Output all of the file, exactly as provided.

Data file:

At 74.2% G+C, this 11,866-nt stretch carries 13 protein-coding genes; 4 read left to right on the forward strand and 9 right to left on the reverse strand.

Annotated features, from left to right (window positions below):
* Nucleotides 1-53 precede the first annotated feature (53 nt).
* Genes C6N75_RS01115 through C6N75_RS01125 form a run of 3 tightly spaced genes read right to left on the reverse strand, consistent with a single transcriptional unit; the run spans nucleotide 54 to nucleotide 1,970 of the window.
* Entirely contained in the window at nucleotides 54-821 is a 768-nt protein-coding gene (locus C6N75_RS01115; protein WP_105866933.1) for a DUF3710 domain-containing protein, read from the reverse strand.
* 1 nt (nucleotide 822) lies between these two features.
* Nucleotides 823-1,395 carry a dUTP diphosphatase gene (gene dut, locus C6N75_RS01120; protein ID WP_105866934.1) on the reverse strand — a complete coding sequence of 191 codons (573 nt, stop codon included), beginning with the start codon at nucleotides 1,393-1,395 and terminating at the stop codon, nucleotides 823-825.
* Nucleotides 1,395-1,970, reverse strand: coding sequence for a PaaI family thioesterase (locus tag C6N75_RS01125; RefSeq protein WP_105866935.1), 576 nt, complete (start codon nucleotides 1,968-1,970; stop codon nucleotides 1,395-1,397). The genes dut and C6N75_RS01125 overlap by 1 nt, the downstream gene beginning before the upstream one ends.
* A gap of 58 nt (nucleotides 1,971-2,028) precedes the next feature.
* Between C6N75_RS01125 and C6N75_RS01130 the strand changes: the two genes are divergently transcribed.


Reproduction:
At 74.2% G+C, this 11,866-nt stretch carries 13 protein-coding genes; 4 read left to right on the forward strand and 9 right to left on the reverse strand.

Annotated features, from left to right (window positions below):
* Nucleotides 1-53 precede the first annotated feature (53 nt).
* Genes C6N75_RS01115 through C6N75_RS01125 form a run of 3 tightly spaced genes read right to left on the reverse strand, consistent with a single transcriptional unit; the run spans nucleotide 54 to nucleotide 1,970 of the window.
* Entirely contained in the window at nucleotides 54-821 is a 768-nt protein-coding gene (locus C6N75_RS01115; protein WP_105866933.1) for a DUF3710 domain-containing protein, read from the reverse strand.
* 1 nt (nucleotide 822) lies between these two features.
* Nucleotides 823-1,395 carry a dUTP diphosphatase gene (gene dut, locus C6N75_RS01120; protein ID WP_105866934.1) on the reverse strand — a complete coding sequence of 191 codons (573 nt, stop codon included), beginning with the start codon at nucleotides 1,393-1,395 and terminating at the stop codon, nucleotides 823-825.
* Nucleotides 1,395-1,970, reverse strand: coding sequence for a PaaI family thioesterase (locus tag C6N75_RS01125; RefSeq protein WP_105866935.1), 576 nt, complete (start codon nucleotides 1,968-1,970; stop codon nucleotides 1,395-1,397). The genes dut and C6N75_RS01125 overlap by 1 nt, the downstream gene beginning before the upstream one ends.
* A gap of 58 nt (nucleotides 1,971-2,028) precedes the next feature.
* Between C6N75_RS01125 and C6N75_RS01130 the strand changes: the two genes are divergently transcribed.